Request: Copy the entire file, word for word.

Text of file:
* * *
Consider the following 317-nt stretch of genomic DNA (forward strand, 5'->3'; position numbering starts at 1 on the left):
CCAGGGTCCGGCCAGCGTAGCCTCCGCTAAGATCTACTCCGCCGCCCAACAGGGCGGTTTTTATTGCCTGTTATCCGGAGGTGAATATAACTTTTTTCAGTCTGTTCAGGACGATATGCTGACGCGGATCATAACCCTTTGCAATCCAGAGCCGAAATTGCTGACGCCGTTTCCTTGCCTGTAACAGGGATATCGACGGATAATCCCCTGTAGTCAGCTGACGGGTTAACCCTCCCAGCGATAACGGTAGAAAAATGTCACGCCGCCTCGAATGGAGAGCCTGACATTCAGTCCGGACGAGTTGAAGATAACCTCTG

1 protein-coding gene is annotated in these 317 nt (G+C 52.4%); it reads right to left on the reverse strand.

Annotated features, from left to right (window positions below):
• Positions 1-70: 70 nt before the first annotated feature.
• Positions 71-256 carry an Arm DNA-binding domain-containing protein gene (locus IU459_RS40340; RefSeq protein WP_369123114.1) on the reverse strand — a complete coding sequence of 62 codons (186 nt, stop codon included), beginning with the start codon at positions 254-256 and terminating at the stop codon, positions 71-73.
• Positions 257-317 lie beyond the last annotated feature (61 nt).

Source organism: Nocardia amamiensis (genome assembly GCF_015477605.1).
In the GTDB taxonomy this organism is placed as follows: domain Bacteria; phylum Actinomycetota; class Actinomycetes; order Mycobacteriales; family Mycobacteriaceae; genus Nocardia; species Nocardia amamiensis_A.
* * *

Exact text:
Consider the following 317-nt stretch of genomic DNA (forward strand, 5'->3'; position numbering starts at 1 on the left):
CCAGGGTCCGGCCAGCGTAGCCTCCGCTAAGATCTACTCCGCCGCCCAACAGGGCGGTTTTTATTGCCTGTTATCCGGAGGTGAATATAACTTTTTTCAGTCTGTTCAGGACGATATGCTGACGCGGATCATAACCCTTTGCAATCCAGAGCCGAAATTGCTGACGCCGTTTCCTTGCCTGTAACAGGGATATCGACGGATAATCCCCTGTAGTCAGCTGACGGGTTAACCCTCCCAGCGATAACGGTAGAAAAATGTCACGCCGCCTCGAATGGAGAGCCTGACATTCAGTCCGGACGAGTTGAAGATAACCTCTG

1 protein-coding gene is annotated in these 317 nt (G+C 52.4%); it reads right to left on the reverse strand.

Annotated features, from left to right (window positions below):
• Positions 1-70: 70 nt before the first annotated feature.
• Positions 71-256 carry an Arm DNA-binding domain-containing protein gene (locus IU459_RS40340; RefSeq protein WP_369123114.1) on the reverse strand — a complete coding sequence of 62 codons (186 nt, stop codon included), beginning with the start codon at positions 254-256 and terminating at the stop codon, positions 71-73.
• Positions 257-317 lie beyond the last annotated feature (61 nt).

Source organism: Nocardia amamiensis (genome assembly GCF_015477605.1).
In the GTDB taxonomy this organism is placed as follows: domain Bacteria; phylum Actinomycetota; class Actinomycetes; order Mycobacteriales; family Mycobacteriaceae; genus Nocardia; species Nocardia amamiensis_A.